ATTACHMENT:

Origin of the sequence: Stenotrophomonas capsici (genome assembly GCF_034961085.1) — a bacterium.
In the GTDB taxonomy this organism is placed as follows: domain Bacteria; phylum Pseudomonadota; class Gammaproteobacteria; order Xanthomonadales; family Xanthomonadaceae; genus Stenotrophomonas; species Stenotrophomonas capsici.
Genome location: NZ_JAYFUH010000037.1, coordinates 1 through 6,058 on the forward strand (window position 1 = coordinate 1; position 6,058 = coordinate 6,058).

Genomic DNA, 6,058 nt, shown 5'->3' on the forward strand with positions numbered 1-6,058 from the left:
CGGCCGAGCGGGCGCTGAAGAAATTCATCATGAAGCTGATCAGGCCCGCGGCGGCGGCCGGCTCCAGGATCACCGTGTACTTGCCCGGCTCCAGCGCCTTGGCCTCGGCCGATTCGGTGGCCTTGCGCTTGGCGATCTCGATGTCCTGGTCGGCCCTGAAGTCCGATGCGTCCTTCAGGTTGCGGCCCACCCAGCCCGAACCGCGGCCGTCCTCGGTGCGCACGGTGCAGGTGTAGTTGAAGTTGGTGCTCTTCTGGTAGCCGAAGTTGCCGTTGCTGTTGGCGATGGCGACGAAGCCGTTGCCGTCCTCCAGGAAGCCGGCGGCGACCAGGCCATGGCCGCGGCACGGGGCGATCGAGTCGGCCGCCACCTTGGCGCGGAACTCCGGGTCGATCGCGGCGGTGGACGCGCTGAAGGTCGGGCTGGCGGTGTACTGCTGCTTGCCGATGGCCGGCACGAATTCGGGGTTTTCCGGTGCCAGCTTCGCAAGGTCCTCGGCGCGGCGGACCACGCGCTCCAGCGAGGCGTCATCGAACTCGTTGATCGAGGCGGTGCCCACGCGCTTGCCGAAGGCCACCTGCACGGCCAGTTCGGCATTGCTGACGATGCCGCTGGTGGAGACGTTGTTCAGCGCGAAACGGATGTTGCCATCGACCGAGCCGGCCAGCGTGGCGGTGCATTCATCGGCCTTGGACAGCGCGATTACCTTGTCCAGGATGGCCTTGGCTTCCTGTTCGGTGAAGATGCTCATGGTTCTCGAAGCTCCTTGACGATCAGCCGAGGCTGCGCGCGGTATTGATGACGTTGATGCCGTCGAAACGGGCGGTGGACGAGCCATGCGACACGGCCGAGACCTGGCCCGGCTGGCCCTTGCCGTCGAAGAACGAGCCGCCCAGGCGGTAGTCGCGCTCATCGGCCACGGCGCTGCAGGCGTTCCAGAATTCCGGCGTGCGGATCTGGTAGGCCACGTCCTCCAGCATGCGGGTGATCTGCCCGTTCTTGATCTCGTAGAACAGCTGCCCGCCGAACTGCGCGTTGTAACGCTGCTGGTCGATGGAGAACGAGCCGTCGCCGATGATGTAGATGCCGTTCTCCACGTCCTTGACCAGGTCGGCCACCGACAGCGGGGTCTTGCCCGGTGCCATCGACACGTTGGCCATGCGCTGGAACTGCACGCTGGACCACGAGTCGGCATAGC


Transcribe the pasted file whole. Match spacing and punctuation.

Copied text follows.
Origin of the sequence: Stenotrophomonas capsici (genome assembly GCF_034961085.1) — a bacterium.
In the GTDB taxonomy this organism is placed as follows: domain Bacteria; phylum Pseudomonadota; class Gammaproteobacteria; order Xanthomonadales; family Xanthomonadaceae; genus Stenotrophomonas; species Stenotrophomonas capsici.
Genome location: NZ_JAYFUH010000037.1, coordinates 1 through 6,058 on the forward strand (window position 1 = coordinate 1; position 6,058 = coordinate 6,058).

Genomic DNA, 6,058 nt, shown 5'->3' on the forward strand with positions numbered 1-6,058 from the left:
CGGCCGAGCGGGCGCTGAAGAAATTCATCATGAAGCTGATCAGGCCCGCGGCGGCGGCCGGCTCCAGGATCACCGTGTACTTGCCCGGCTCCAGCGCCTTGGCCTCGGCCGATTCGGTGGCCTTGCGCTTGGCGATCTCGATGTCCTGGTCGGCCCTGAAGTCCGATGCGTCCTTCAGGTTGCGGCCCACCCAGCCCGAACCGCGGCCGTCCTCGGTGCGCACGGTGCAGGTGTAGTTGAAGTTGGTGCTCTTCTGGTAGCCGAAGTTGCCGTTGCTGTTGGCGATGGCGACGAAGCCGTTGCCGTCCTCCAGGAAGCCGGCGGCGACCAGGCCATGGCCGCGGCACGGGGCGATCGAGTCGGCCGCCACCTTGGCGCGGAACTCCGGGTCGATCGCGGCGGTGGACGCGCTGAAGGTCGGGCTGGCGGTGTACTGCTGCTTGCCGATGGCCGGCACGAATTCGGGGTTTTCCGGTGCCAGCTTCGCAAGGTCCTCGGCGCGGCGGACCACGCGCTCCAGCGAGGCGTCATCGAACTCGTTGATCGAGGCGGTGCCCACGCGCTTGCCGAAGGCCACCTGCACGGCCAGTTCGGCATTGCTGACGATGCCGCTGGTGGAGACGTTGTTCAGCGCGAAACGGATGTTGCCATCGACCGAGCCGGCCAGCGTGGCGGTGCATTCATCGGCCTTGGACAGCGCGATTACCTTGTCCAGGATGGCCTTGGCTTCCTGTTCGGTGAAGATGCTCATGGTTCTCGAAGCTCCTTGACGATCAGCCGAGGCTGCGCGCGGTATTGATGACGTTGATGCCGTCGAAACGGGCGGTGGACGAGCCATGCGACACGGCCGAGACCTGGCCCGGCTGGCCCTTGCCGTCGAAGAACGAGCCGCCCAGGCGGTAGTCGCGCTCATCGGCCACGGCGCTGCAGGCGTTCCAGAATTCCGGCGTGCGGATCTGGTAGGCCACGTCCTCCAGCATGCGGGTGATCTGCCCGTTCTTGATCTCGTAGAACAGCTGCCCGCCGAACTGCGCGTTGTAACGCTGCTGGTCGATGGAGAACGAGCCGTCGCCGATGATGTAGATGCCGTTCTCCACGTCCTTGACCAGGTCGGCCACCGACAGCGGGGTCTTGCCCGGTGCCATCGACACGTTGGCCATGCGCTGGAACTGCACGCTGGACCACGAGTCGGCATAGC